[cap-talk] The Hurd and Capabilities

Neal H. Walfield neal at walfield.org
Thu Aug 10 06:06:46 EDT 2006

At Wed, 02 Aug 2006 17:20:09 -0700,
Jed at Webstart wrote:
> Regarding the Hurd and capabilities - has anybody done a network
> extension of capabilities for the Hurd?  Nobody on this should be
> surprised to hear me say that I believe such an extension should
> be written and tested before any Hurd capability mechanism is
> "finalized".  If it has been done I'd be very interested to hear how it
> went.  If not I'd like to know why not.

The Hurd, in its current form, runs on top of Mach and uses Mach's
ports as the basis of its capability framework.  Mach supported
network transparent IPC and there is no Hurd policy from preventing
such a mechanism from being reintroduced.

> Is there a general summary of capabilities in the Hurd somewhere?

I, in conjunction with Marcus Brinkmann, am currently writing a
critique of the Hurd's architecture.  My question was spurned from
this effort.  Since you're interested, I will forward you the document
as it approaches a more finalized form.

> Does anybody believe the Hurd has a chance to be a capability base
> to build from that many of us are looking for (why or why not?)?

On of the forming goal of the Hurd was to build a system which
improved ease of use.  Unix mechanisms, it was observed, often imposed
arbitrary policies.  Why can't users create their own file systems,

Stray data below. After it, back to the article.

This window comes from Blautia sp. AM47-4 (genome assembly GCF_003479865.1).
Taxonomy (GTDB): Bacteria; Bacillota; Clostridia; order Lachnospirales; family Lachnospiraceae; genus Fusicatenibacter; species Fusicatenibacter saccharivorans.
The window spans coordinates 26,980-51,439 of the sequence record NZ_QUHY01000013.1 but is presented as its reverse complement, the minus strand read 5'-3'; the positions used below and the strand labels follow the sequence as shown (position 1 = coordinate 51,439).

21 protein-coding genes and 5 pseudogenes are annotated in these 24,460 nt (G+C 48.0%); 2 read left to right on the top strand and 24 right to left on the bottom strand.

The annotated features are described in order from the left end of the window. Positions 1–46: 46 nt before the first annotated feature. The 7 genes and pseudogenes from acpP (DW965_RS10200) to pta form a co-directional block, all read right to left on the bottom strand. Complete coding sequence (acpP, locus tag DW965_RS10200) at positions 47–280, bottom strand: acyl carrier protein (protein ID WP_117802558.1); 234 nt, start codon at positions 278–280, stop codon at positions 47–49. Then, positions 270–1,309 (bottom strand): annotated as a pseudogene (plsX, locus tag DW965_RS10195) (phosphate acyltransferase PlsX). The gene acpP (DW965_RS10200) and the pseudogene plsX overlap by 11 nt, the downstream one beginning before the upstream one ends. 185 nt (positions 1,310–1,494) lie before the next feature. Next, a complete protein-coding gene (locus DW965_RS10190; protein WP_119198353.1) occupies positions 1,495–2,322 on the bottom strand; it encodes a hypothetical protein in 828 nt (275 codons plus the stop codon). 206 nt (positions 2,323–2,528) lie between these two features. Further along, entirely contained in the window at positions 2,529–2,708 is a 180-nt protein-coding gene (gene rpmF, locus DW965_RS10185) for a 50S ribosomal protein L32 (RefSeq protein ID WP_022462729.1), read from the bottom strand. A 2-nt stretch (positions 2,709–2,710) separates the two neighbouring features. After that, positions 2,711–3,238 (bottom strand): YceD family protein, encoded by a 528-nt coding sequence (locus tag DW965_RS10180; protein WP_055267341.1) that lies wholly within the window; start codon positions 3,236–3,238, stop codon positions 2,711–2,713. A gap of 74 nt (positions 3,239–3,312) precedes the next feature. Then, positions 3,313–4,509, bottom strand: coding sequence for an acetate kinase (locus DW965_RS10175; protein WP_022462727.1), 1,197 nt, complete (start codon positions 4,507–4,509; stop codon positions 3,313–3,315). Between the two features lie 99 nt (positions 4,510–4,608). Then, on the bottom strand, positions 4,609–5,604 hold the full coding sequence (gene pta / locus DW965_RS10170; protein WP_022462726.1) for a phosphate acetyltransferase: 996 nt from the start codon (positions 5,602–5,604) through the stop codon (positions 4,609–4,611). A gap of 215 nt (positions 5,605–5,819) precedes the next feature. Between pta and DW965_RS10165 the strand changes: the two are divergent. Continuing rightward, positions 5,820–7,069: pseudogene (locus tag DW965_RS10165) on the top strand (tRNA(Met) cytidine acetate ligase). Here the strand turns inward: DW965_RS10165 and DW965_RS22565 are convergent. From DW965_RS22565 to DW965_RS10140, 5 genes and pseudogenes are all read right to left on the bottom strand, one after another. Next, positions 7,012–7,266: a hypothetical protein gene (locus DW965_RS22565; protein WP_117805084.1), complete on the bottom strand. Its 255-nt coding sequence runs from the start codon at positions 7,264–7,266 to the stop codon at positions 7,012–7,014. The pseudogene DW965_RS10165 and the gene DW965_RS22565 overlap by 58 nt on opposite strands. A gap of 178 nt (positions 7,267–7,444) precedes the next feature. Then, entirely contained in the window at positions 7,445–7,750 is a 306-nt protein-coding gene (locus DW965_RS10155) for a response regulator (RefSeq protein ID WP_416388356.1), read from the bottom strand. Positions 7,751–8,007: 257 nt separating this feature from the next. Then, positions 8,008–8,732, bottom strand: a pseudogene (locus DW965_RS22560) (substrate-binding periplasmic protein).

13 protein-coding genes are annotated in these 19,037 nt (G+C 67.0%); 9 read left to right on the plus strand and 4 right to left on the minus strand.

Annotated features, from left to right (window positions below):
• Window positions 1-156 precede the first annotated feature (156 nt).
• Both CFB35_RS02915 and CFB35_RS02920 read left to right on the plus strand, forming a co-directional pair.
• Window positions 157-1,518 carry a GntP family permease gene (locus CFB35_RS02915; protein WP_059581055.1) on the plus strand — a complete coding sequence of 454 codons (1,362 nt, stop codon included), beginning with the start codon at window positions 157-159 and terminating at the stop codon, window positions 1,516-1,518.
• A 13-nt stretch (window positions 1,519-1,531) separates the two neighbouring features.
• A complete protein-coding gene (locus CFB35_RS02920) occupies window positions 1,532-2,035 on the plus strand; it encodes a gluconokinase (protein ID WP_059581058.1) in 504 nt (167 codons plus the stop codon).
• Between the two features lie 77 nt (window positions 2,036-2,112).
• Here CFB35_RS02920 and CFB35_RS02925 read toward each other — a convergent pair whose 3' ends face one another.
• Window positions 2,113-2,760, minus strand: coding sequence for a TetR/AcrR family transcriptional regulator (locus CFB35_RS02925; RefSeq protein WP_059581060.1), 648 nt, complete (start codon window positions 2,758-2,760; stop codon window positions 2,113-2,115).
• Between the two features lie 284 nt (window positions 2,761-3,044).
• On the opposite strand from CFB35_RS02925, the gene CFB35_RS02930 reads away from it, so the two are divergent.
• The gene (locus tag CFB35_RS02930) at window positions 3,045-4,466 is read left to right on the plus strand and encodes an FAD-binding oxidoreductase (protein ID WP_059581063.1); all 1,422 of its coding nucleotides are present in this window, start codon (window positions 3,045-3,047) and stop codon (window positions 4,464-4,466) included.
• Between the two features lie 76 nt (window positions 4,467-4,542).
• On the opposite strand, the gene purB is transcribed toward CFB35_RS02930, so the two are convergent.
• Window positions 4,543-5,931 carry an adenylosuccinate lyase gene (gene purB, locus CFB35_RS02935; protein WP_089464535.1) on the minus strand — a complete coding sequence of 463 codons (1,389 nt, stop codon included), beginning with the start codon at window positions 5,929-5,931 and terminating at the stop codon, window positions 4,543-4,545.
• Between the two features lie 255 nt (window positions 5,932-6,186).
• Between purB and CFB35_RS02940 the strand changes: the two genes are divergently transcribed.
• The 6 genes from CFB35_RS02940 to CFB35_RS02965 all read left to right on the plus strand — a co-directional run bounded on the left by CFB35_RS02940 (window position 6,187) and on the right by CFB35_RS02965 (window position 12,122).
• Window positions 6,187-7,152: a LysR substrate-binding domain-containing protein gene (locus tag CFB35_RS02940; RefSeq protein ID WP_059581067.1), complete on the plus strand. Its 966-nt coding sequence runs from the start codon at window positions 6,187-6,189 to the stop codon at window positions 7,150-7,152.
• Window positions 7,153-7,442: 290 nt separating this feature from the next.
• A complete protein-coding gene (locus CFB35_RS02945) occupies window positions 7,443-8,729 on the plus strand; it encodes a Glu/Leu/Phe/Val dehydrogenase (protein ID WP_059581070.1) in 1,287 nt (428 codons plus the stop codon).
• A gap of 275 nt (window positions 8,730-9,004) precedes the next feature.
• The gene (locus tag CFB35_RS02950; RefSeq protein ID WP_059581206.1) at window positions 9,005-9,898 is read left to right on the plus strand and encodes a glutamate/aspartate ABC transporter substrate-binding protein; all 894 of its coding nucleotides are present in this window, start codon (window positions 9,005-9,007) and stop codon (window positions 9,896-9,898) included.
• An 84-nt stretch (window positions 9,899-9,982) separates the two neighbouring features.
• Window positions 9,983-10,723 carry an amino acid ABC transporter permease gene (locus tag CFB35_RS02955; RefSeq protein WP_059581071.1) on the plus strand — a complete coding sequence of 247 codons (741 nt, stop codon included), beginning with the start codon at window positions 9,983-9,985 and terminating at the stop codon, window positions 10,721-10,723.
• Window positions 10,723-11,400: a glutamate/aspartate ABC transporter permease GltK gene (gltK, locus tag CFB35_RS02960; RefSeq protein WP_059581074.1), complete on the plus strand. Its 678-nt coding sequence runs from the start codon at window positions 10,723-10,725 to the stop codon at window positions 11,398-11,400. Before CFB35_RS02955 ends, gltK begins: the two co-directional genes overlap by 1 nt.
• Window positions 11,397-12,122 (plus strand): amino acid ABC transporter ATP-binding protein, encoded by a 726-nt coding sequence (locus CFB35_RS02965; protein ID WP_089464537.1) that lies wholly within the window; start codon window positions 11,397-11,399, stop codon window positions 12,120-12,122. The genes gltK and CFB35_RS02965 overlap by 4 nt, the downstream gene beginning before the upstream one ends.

for instance?  The question the Hurd designers tried to answer was:
how can we eliminate the inconvenient policies from the mechanisms?
Fine grained objects and virtualizable interfaces were the answer they
came up with.

Security is mentioned as an important goal [1]: neither programs nor
users should be able to harm each other.  This conception of security
contrasts itself quite sharply with security as information flow
control policy.  His experiences accrued during the 80s and the very
start of the 90s informed the case studies used in designing and
evaluating the Hurd and likely did not include malicious threats.

> I'd particularly like to know how far this statement goes:
> (from: http://www.gnu.org/software/hurd/hurd.html ):
> it's compatible
>      The Hurd provides a familiar programming and user environment. 
> For all intents and purposes, the Hurd is a modern Unix-like kernel. 
> The Hurd uses the GNU C Library, whose development closely tracks 
> standards such as ANSI/ISO, BSD, POSIX, Single Unix, SVID, and X/Open.

This is true.  If you look at the Debian distribution of the Hurd,
many of the problems getting packages to run on the Hurd are that the
software assumes or requires Linux.  It is rarer that where the Hurd
diverges from e.g. POSIX proves a practical problem.


[1] http://www.gnu.org/software/hurd/hurd-paper.html

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